Rena update (update 63)

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Rena update (update 63)

30 October 2011: 7.30am

Salvors hope to begin pumping water from the space around the Rena's starboard 5 fuel tank later today, after installing the second part of a dam that will allow them to access to the tank’s manhole.

Maritime New Zealand Salvage Unit Manager Kenny Crawford said the second of two patches forming the dam had now been installed, with salvors now finalising the sealing of the patches. Once this was completed, water could start being pumped from the space.

In the meantime, oil had continued to be pumped from the vessel’s other tanks overnight, Mr Crawford said. (Note that an up to date figure will be provided at 3.30pm today).

National On Scene Commander Nick Quinn said aerial monitoring of oil sheen around the Rena and of the Bay of Plenty coastline was continuing, with shoreline clean up assessment teams this morning working around Matakana Island and other areas as required.

Mr Quinn said while there had been no fresh reports of oil overnight, small quantities of oil continued to leak from Rena – from the duct keel and/or pockets within the vessel, where it had previously been trapped.

"This is causing a light sheen in the immediate vicinity of Rena, but the north-east conditions mean that it could head ashore, with some landing along Papamoa, possibly today or tomorrow."

Defence Force personnel will also today be checking up to 50 kilometres of coastline for oil deposits.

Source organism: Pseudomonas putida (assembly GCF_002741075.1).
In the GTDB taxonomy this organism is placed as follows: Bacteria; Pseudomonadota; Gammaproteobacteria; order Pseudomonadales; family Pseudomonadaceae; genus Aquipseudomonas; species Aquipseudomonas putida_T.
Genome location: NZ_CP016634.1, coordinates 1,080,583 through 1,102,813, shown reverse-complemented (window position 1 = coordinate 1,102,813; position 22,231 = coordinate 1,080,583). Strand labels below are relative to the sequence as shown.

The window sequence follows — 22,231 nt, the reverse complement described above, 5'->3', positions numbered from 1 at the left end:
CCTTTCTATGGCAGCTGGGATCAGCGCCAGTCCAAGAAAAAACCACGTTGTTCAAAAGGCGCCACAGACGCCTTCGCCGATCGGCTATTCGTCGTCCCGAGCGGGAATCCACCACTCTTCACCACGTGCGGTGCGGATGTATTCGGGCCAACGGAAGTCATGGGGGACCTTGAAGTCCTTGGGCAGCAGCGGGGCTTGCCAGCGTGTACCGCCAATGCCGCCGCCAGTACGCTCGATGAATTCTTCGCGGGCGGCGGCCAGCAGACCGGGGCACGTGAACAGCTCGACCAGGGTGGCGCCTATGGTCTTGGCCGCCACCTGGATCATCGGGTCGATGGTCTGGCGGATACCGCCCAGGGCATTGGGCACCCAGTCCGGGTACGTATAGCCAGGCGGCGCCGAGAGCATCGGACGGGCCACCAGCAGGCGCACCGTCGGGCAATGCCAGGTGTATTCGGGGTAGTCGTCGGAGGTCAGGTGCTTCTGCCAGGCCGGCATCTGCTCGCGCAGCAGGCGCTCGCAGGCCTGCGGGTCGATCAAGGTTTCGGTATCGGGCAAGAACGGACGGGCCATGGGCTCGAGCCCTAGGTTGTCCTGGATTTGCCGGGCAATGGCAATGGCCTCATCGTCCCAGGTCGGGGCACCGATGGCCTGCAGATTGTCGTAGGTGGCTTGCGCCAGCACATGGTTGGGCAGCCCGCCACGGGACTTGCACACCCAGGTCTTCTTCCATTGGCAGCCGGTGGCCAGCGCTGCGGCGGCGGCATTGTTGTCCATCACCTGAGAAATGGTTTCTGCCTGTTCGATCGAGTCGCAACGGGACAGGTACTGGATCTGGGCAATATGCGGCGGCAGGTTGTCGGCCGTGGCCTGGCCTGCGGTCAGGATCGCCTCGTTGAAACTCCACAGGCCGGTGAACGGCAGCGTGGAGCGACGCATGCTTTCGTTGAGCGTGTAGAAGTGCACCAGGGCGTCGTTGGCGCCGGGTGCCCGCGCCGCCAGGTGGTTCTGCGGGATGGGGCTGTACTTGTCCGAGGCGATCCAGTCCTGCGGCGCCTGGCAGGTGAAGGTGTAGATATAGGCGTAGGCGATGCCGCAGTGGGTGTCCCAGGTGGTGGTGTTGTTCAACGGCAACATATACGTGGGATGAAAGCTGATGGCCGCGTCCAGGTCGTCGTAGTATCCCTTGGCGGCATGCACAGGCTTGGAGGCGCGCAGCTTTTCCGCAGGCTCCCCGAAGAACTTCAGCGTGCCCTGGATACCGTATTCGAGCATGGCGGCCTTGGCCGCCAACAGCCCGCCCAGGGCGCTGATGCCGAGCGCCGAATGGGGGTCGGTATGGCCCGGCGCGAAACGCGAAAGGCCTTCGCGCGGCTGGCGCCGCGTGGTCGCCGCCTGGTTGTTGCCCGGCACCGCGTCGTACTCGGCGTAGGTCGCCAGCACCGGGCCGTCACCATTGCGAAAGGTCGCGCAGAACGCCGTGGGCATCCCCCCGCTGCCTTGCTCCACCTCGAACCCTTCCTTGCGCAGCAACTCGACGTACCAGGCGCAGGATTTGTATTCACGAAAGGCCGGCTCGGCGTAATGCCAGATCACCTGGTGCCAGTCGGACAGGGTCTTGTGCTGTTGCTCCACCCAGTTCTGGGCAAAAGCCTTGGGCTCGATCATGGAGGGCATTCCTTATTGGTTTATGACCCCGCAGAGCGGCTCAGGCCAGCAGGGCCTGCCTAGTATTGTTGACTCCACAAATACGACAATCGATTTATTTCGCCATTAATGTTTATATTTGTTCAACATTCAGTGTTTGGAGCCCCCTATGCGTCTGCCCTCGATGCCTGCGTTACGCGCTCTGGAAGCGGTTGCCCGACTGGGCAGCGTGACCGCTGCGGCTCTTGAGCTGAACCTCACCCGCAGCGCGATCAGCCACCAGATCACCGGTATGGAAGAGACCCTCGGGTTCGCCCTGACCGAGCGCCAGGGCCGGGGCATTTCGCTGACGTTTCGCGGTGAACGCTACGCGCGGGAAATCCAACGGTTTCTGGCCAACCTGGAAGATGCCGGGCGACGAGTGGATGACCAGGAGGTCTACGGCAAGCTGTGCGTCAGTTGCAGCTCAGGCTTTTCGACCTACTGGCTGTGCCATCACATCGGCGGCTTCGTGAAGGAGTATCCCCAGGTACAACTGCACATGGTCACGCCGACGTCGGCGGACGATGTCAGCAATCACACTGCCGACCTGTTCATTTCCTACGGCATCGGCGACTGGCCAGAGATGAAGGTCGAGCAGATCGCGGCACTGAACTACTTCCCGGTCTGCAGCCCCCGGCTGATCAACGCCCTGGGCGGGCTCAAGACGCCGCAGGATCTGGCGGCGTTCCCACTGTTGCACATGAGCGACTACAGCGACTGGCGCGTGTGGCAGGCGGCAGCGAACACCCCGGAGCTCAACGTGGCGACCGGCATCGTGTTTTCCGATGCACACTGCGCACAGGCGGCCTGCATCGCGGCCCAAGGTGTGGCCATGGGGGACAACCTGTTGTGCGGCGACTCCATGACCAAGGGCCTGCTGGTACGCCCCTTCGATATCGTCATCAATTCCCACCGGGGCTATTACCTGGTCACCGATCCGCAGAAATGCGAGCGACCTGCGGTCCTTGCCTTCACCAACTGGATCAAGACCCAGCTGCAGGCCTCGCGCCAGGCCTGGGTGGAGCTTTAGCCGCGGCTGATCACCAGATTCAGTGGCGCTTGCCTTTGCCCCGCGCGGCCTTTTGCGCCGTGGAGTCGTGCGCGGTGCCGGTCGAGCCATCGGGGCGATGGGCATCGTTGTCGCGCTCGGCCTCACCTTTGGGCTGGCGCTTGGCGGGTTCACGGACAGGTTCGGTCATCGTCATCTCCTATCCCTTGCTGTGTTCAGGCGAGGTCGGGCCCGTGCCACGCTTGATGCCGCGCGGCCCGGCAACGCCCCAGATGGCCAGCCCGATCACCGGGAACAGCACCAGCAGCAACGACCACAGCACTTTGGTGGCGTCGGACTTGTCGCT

Mr Quinn said there were various volunteer clean ups organised for today, and encouraged anyone with a few hours’ spare to help out. "It looks like its going to be a beautiful day in the bay, so it would be fantastic to see as many people out there as possible to give us a hand." More information about today’s clean up events can be found at on the Bay of Plenty Regional Council's website.

He also reiterated previous requests for the public not to drive on the beaches or in the sand dunes.

"Vehicles make the matter worse because they spread contamination from oil on their tyres, creating secondary oiling, and they compress surface oil into the sand where it gets buried. By driving through sand dunes to avoid getting oil on their vehicles, drivers are threatening an already fragile ecological environment."

A community meeting will be held at Maruohinemaka Marae, Waihau Bay at 2pm today, to update people on the oil spill response.

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